Letter from Belfast to Lord Blayney

From Derry and Enniskillen in the Year 1689 by Thomas Witherow

« Appendix 12 | Contents | Appendix 14 »



My Lord,—We herewith send you a copy of the Capitulation betwixt Lord Mountjoy and the City of Derry whereupon that place was put into the hands of Lieut.-Col. Lundy. We also send your Lordship a narrative of what passed betwixt my Lord Mountjoy and a gentleman we intrusted from hence, to manage both with his Lordship and the city; by all which your Lordship may perceive, that Lord Mountjoy proposeth managing the Protestant interest by less hazardous means than was intended, and we are unwilling to suspect his Lordship's sincerity, and think it may be prejudicial to us as yet to thwart his Lordship. Whereupon, we think it most advisable for us to defer putting anything in execution till a new notice is given, and that in the meantime we may take care that his Lordship be discovered herein, and we thereby judge what are the measures most proper for us to subdue. We believe your Lordship hath wrote to Lord Granard and Lord Kingston, and we now desire that you will, with the utmost speed, give them and other our friends intimation of this our altering our resolutions with the motives thereunto. We also desire that you would acquaint Lord Granard, that we do however rely so much on him, that if he judges our method best, and either hath or will make any steps towards countenancing thereof, so as to think his honour in the least engaged, that we will all unanimously stand by him. Your Lordship perceives, that it is likewise intended, that Enniskillen submit as Derry hath done. We refer it to your Lordship to consider if means ought to be used, that they at least delay so doing, and for your Lordship to act therein or prevent it as you think fit, etc.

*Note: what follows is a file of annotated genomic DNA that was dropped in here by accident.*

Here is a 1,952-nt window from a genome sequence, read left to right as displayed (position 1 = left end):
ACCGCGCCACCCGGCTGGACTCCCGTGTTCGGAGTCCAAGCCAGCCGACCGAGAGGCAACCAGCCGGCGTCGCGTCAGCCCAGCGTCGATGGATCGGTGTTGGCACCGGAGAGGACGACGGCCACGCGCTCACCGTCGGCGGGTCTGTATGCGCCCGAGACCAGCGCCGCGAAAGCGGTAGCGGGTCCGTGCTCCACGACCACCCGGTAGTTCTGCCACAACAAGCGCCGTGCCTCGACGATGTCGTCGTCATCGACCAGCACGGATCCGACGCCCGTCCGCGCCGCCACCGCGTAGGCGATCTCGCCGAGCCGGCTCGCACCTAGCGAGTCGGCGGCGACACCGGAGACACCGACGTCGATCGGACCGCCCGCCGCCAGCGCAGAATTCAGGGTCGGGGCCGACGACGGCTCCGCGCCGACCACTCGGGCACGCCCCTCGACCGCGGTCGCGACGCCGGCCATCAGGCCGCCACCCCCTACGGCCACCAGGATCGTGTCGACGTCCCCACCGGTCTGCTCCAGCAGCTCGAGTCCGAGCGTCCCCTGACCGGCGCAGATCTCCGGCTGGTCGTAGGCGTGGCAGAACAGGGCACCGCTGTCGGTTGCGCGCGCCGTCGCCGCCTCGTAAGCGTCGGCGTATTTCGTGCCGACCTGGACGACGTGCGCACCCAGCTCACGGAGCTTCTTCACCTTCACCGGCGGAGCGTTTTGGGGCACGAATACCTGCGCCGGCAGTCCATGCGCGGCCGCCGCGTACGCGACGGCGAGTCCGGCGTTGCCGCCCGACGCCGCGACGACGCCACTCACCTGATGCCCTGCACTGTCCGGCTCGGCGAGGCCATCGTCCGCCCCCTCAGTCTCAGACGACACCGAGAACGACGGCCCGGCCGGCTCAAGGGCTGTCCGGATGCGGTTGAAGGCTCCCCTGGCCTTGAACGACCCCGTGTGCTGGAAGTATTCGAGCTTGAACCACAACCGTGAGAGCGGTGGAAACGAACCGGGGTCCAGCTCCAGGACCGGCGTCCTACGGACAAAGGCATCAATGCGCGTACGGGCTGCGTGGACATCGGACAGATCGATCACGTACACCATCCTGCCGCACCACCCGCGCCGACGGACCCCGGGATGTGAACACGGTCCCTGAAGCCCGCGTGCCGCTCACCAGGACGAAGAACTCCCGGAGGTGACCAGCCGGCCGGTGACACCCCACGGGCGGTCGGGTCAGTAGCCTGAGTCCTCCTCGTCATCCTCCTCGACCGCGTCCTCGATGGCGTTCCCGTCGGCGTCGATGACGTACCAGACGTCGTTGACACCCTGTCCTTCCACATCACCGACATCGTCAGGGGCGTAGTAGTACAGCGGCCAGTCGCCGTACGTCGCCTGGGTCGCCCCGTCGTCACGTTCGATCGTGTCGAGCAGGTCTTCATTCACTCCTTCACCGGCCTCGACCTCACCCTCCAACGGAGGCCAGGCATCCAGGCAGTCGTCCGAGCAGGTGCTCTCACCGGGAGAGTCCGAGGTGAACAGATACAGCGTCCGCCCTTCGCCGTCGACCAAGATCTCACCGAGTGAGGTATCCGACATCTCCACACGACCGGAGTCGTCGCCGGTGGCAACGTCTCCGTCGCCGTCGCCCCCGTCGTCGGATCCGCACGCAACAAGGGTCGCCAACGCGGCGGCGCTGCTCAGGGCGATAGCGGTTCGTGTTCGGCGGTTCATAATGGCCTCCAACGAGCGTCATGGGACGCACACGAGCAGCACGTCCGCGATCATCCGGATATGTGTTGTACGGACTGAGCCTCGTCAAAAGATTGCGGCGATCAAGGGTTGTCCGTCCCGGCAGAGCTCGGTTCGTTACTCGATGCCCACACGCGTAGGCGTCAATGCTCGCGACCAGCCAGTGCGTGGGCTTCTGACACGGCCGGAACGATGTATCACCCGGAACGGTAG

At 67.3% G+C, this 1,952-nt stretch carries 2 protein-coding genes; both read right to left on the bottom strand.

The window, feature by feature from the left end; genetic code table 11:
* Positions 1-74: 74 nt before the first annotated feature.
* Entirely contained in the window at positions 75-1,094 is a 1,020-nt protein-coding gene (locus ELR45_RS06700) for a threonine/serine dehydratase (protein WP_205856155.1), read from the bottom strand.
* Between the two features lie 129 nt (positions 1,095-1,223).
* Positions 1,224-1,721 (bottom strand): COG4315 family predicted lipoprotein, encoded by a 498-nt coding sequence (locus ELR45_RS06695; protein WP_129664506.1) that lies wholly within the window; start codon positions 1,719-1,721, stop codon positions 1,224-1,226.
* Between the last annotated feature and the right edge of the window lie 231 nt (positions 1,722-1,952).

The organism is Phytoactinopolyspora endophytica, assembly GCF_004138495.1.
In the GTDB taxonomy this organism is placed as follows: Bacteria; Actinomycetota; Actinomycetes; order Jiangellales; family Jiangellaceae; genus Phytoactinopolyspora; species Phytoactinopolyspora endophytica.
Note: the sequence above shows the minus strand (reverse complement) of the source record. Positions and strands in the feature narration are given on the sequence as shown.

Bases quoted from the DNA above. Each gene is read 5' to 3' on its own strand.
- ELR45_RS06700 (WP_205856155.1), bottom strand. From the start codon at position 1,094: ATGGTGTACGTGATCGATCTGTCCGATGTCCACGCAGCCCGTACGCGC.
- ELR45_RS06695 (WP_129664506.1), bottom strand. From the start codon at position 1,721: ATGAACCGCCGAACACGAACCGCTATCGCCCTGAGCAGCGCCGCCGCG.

BELFAST, Dec. 26th. 1

1 Further Account, p. 12.

« Appendix 12 | Contents | Appendix 14 »

Derry and Enniskillen in the Year 1689

Thomas Witherow's thoroughly researched and well-annotated work is a classic account of the Siege of Derry, from the shutting of the gates against the Jacobite forces by the thirteen apprentice boys to the relief of the city by Major-General Kirke's fleet in July 1689. The defence of Enniskillen and the counteroffensive actions of the Enniskilleners is also ably documented.

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Fighters of Derry

William R. Young’s Fighters of Derry has for decades been one of the most overlooked works on the Siege of Derry and as a local genealogical resource. First published in 1932, the book was the product of ten years’ research into identifying participants at the siege which the author undertook when suffering from ill-health in the latter part of his life.

The book is essentially divided into two parts: the first contains 1660 biographical entries relating to the defenders of Derry, tracing, where possible, the family lineage; and the second part includes 352 entries on the Jacobite side. Apart from individual accounts of eminent protagonists in the siege, such as David Cairnes, Rev. George Walker, the Duke of Schomberg, Patrick Sarsfield, etc., there is also background given to many of the most influential families involved in the conflict.

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The Actions of the Enniskillen-men

While the epic siege of Derry is usually accorded its proper place in history, the contemporaneous exploits of the Enniskillen men are often overlooked. This is manifestly unjust because the Enniskilleners demonstrated bravery and heroism in battle at least equal to that of the defenders of Londonderry. Some, of course, rate the actions of the Enniskillen men more highly. As far as Revd Andrew Hamilton, the Rector of Kilskeery and author of A True Relation of the Actions of the Inniskilling Men (1690), was concerned ‘The Derry men saved a city but the Enniskilleners saved a kingdom.’

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